Over the last decade, the amount of electricity in the region produced by natural gas has risen from about 15 percent to more than 50 percent, said Gordon van Welie, head of ISO New England, the region’s grid operator. In Massachusetts, natural gas accounts for 67 percent of the state’s electricity generation, and is also used to heat half the state’s homes.
“Some days there just isn’t spare gas to be sold,” van Welie said.
Additional pipeline capacity, van Welie added, would help alleviate the issue and could also lead to lower energy costs in New England …
As NTU wrote regarding the aforementioned “North American Energy Infrastructure Act,” when it comes to giant infrastructure projects such as natural gas pipelines, “the planning, personnel, and capital all depend on a transparent, predictable, and consistent regulatory environment.” By smoothing the regulatory hurdles and creating an environment of certainty for investors, H.R. 1900 would give consumers increased access to low-cost energy options and spur job-growth in an essential sector of our economy. NTU urges all Representatives to vote “Yes” on H.R. 1900.
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In case you hadn’t noticed already with all the news over recent years about the D.C. area’s rising real estate prices, or new status as a millennial hotspot, or the city’s weathering of the recession, the Washington Post’s feature story on the beltway’s decade-long boom should bring the point home.
Certainly there are other regions that have done just fine during the “Great Recession”, an oil and gas boom in North Dakota has created thousands of jobs, while Texas has worked to maintain a friendly business environment, fostering new business, and snagging existing businesses from tax-heavy states like California.
Yet, these states earned that growth, Washington, D.C. has a better trick: let someone else earn it. Thus, as the Post points out, government spending and power fueled this growth in the District, and that means taxpayers.
The Post writes:
“Two forces triggered the boom.
“The share of money the government spent on weapons and other hardware shrank as service contracts nearly tripled in value. At the peak in 2010, companies based in Rep. James Moran's congressional district in Northern Virginia reaped $43 billion in federal contracts — roughly as much as the state of Texas.
“At the same time, big companies realized that a few million spent shaping legislation could produce windfall profits. They nearly doubled the cash they poured into the capital.”
Since 2000, and including 2013 projected revenue, the federal government has taken in $31 trillion in revenue – still managing to run a deficit all but two of those years… It won’t comfort taxpayers much that another $8.2 trillion was thrown on to the credit card after the last surplus in ‘01.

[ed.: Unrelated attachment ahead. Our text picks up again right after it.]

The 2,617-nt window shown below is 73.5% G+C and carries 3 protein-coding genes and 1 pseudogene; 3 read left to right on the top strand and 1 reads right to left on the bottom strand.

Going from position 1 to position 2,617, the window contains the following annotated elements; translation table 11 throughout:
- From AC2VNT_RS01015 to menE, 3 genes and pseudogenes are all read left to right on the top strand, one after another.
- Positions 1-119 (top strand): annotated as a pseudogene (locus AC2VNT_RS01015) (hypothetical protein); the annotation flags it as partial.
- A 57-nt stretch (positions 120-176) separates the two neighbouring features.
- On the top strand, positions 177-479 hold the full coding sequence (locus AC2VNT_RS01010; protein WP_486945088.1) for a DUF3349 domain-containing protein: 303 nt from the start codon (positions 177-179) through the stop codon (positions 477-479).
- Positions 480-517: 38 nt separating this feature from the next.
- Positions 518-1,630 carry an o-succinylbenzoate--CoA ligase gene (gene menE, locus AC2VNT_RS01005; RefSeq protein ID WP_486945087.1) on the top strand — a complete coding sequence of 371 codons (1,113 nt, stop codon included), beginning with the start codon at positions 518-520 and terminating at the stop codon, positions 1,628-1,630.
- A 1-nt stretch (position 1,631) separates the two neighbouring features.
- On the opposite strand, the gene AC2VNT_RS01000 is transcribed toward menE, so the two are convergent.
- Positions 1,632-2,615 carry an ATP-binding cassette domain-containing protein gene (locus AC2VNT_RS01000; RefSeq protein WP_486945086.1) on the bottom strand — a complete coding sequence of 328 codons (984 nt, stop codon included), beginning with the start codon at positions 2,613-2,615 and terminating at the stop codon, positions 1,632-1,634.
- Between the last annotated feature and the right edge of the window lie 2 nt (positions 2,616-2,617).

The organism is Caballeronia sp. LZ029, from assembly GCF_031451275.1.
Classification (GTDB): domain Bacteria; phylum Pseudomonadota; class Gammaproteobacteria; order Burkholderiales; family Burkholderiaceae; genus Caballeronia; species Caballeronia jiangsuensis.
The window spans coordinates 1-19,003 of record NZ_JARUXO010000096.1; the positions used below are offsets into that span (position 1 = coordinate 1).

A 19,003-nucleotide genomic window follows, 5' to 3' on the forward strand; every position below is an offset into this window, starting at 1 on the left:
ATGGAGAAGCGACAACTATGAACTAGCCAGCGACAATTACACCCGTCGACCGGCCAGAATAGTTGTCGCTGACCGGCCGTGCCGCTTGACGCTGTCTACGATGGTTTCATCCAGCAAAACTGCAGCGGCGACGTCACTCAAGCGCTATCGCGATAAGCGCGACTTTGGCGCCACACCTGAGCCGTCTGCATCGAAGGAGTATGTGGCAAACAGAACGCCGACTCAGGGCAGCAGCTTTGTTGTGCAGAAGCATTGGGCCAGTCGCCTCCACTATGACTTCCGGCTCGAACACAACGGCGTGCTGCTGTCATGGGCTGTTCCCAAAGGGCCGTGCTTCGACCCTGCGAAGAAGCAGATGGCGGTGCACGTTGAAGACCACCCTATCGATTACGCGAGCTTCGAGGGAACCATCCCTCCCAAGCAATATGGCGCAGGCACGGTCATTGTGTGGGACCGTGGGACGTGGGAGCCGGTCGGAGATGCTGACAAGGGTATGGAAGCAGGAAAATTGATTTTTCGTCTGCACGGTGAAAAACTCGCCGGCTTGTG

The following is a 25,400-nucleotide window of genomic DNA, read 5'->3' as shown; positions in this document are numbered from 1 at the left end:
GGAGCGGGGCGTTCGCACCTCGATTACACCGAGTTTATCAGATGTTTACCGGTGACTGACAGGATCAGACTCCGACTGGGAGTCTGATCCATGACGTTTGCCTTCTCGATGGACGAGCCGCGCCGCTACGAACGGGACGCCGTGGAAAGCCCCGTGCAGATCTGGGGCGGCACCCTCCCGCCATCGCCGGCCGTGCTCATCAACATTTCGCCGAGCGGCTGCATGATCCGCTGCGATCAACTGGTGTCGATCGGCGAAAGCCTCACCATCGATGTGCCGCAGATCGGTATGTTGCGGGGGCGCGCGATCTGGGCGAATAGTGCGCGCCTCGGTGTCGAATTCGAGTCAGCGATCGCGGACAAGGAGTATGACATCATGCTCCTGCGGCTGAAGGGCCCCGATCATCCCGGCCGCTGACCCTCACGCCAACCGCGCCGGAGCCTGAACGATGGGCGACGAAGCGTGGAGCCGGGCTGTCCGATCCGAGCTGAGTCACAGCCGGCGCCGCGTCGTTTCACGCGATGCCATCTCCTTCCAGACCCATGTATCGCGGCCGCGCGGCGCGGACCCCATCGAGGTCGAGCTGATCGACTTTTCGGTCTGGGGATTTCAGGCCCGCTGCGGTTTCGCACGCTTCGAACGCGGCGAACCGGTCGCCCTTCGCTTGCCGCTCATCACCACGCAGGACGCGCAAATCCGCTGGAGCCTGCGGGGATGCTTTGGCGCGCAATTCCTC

The long and short of it is that while D.C. has been living it up, taxpayers throughout the rest of the country have provided the backing for the good times being doled out through federal contracts, not to mention rising costs for government workers and programs like the stimulus.
The increase in lobbying expenditures may seem less connected to the direct flow of cash into Washington at first glance, but it is clearly no coincidence that a growing government would offer more opportunity – or require it from any business reluctant to take part – for lobbying.
We all pay the price for a system that is increasingly based on power and favor trading, rather than fostering a market system that truly responds to the needs of individuals.
The Post takes a somewhat optimistic track on how cottage industry built around this spending boom may lead to new private sector-only entrepreneurship. But will the taxpayers who provided a decade of seed money while dealing with a struggling economy see any return on that “investment”?
It’s an unwieldy example, however, it’s worth remembering that in the old Soviet Union the big cities starved the countryside to insulate themselves from the country’s economic failures (heck even in the currently-popular Hunger Games series we see a capital city’s excess maintained on the backs of an oppressed outer population).
That’s not to suggest that’s precisely what’s happening, those examples and more simply illustrate why this sort of trend is worth keeping a cautious eye on.1 Comments | Post a Comment | Sign up for NTU Action Alerts
Today’s Taxpayer News!
Illegal RX waste: The Centers for Medicare and Medicaid Services (CMS) paid out nearly $29 million in prescription drugs to just 4,139 illegal aliens from 2009-11. The results were discovered by the Department of Health and Human Services Inspector General. More details at CNS News.
Movers and wasters: An Ohio company that specializes in the transportation of citizens with disabilities overcharged the state’s Medicaid over $1 million. Auditors found hundreds of cancelled trips that were reimbursed and hundreds more that were not authorized as medically necessary. ABC 6 has more.
Indoor air waste: The Environmental Protection Agency is asking for $4.5 million to study the affects of climate change on indoor air quality. The request came in a 20-page document illustrating “funding opportunities”. See more at CNS News.0 Comments | Post a Comment | Sign up for NTU Action Alerts